Photo of Chequers

grid reference TL 719 640

opened 16th century

owner Free House

(details under review)

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opening hours:

  • Thu-Fri: 1700-"late" (closing time depends how busy the pub is)
  • Sat-Sun: pub will be experimenting with opening during the day, though times are subject to how busy things are. Please call ahead before travelling
(Times last updated 06/06/2019)
Local licensing authority for Gazeley is West Suffolk

CAMRA West Suffolk & Borders branch.

last updated 21/01/2020

Gazeley Chequers

Real Ale sold

Real Ale is available here

The Green, CB8 8RF

01638 551511

Overview | Gallery | Historical info | Public transport | Map

This former Greene King pub is 400 years old and was decorated to a high standard. Walkers and ramblers were welcome.

This pub is now open. Owners are brewing all their own beer. Beers are all served from keykeg, which is Real Ale but without the air coming into contact with it, which means it lasts longer. Our photographer has tried some and found them very tasty.

Huge amount of restoration done inside the building.

Beer served through handpulls Beer served through handpulls

Lunchtime meals (not just snacks) Lunchtime meals (not just snacks)

Evening meals Evening meals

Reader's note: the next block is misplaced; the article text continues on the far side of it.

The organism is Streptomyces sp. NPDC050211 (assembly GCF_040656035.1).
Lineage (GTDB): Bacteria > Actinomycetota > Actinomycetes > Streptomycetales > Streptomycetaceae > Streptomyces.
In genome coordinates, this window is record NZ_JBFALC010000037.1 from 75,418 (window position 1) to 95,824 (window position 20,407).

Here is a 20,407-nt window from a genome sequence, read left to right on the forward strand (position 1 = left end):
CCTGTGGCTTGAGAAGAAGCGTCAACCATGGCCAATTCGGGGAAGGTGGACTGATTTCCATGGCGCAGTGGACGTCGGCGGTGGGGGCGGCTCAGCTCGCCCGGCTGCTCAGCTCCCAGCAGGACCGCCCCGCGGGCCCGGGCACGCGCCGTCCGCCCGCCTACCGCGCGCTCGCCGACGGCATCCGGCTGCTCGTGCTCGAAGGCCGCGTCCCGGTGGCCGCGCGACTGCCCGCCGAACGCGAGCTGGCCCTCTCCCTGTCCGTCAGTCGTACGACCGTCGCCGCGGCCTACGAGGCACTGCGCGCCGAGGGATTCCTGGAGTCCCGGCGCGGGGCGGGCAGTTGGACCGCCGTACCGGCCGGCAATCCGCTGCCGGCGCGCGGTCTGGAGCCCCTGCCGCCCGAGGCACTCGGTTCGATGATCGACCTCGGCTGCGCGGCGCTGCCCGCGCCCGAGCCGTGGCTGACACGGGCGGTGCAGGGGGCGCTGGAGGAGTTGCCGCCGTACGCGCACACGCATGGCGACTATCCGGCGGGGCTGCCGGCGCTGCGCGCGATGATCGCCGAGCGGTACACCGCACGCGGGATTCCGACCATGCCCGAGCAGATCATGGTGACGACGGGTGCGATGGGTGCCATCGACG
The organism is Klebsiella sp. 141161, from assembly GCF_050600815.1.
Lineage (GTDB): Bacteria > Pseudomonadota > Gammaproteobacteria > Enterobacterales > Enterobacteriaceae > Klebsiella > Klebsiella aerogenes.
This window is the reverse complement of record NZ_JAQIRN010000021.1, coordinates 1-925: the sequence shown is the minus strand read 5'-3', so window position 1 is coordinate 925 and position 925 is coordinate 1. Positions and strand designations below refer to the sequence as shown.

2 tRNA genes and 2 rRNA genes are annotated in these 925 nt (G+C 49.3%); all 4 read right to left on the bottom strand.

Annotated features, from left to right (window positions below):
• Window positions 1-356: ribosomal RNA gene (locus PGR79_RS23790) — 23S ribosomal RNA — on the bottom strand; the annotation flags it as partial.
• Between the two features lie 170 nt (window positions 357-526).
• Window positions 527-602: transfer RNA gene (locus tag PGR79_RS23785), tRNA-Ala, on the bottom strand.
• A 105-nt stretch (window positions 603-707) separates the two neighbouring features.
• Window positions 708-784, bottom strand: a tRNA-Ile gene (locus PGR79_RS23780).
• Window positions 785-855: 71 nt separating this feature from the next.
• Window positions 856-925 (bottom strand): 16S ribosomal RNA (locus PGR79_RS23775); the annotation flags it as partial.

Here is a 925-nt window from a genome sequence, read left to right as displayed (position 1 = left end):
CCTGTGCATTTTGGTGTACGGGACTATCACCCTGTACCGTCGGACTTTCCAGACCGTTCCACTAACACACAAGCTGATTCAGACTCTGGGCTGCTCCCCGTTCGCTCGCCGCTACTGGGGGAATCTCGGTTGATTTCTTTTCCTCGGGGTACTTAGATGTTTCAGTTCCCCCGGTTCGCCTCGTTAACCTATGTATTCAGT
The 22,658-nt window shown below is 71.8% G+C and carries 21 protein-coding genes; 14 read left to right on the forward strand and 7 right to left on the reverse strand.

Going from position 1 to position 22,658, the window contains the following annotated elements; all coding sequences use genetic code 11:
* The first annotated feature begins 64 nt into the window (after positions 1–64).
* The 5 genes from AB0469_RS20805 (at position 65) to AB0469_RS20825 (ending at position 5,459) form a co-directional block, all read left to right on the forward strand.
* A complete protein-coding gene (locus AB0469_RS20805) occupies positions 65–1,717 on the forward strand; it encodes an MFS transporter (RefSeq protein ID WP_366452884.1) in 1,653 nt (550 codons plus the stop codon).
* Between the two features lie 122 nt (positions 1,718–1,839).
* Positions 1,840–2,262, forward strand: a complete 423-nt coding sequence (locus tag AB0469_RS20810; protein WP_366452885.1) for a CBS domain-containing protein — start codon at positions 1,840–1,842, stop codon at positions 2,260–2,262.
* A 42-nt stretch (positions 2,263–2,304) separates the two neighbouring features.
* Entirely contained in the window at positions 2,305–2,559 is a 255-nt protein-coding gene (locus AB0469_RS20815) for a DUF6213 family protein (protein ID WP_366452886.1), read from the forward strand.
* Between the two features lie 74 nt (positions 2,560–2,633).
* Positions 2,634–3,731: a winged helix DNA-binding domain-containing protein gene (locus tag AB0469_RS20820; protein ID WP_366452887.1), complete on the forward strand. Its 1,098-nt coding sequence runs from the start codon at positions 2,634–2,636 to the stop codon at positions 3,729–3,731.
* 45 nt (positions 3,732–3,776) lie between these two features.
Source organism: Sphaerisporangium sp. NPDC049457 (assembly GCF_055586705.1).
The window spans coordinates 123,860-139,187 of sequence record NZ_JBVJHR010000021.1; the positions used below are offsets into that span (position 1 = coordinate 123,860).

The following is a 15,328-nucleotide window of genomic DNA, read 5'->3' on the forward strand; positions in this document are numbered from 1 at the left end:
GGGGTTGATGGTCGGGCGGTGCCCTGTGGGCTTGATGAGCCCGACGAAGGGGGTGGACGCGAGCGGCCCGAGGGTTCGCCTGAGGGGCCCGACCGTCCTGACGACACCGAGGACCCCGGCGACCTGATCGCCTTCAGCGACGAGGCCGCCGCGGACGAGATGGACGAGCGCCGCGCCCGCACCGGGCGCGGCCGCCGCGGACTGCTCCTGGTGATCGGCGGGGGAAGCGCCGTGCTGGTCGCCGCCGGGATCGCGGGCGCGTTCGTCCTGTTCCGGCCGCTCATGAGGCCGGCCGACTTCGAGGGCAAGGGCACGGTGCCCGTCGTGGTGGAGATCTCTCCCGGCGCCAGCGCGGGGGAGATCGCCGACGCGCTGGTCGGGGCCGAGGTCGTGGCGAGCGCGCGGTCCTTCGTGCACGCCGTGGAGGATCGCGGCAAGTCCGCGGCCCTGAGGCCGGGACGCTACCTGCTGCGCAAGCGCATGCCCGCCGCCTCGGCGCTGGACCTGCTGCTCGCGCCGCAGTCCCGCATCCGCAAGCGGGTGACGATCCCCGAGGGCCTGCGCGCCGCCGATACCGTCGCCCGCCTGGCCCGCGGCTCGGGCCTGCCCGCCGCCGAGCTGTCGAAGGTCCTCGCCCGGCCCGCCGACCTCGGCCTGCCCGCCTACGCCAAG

Separate public bar Separate public bar

Traditional pub games available Traditional pub games available

dogs-welcome Dog friendly

children-welcome Family friendly

Pub is accessible to disabled customers Pub is accessible to disabled customers

Bus stop Bus stop nearby (see public transport tab for details)

station 2.7 miles away Railway station about 2.7 miles away (see public transport tab for details)

Quiet pub - no electronic games, piped music or jukebox Quiet pub - no electronic games, piped music or jukebox

parking parking

Beer garden or other outside drinking area Beer garden or other outside drinking area

(Most pub, location & historic details collated by Nigel, Tony or Keith - original sources are credited)

(old PO directory information courtesy of londonpublichouse.com)


The Chequers sign is an ancient sign probably brought to England by the Romans. Later the sign became associated with a money table e.g. an exchequer or type of chessboard. Some pubs displayed the sign to indicate that they would change money or acted as bankers in some way.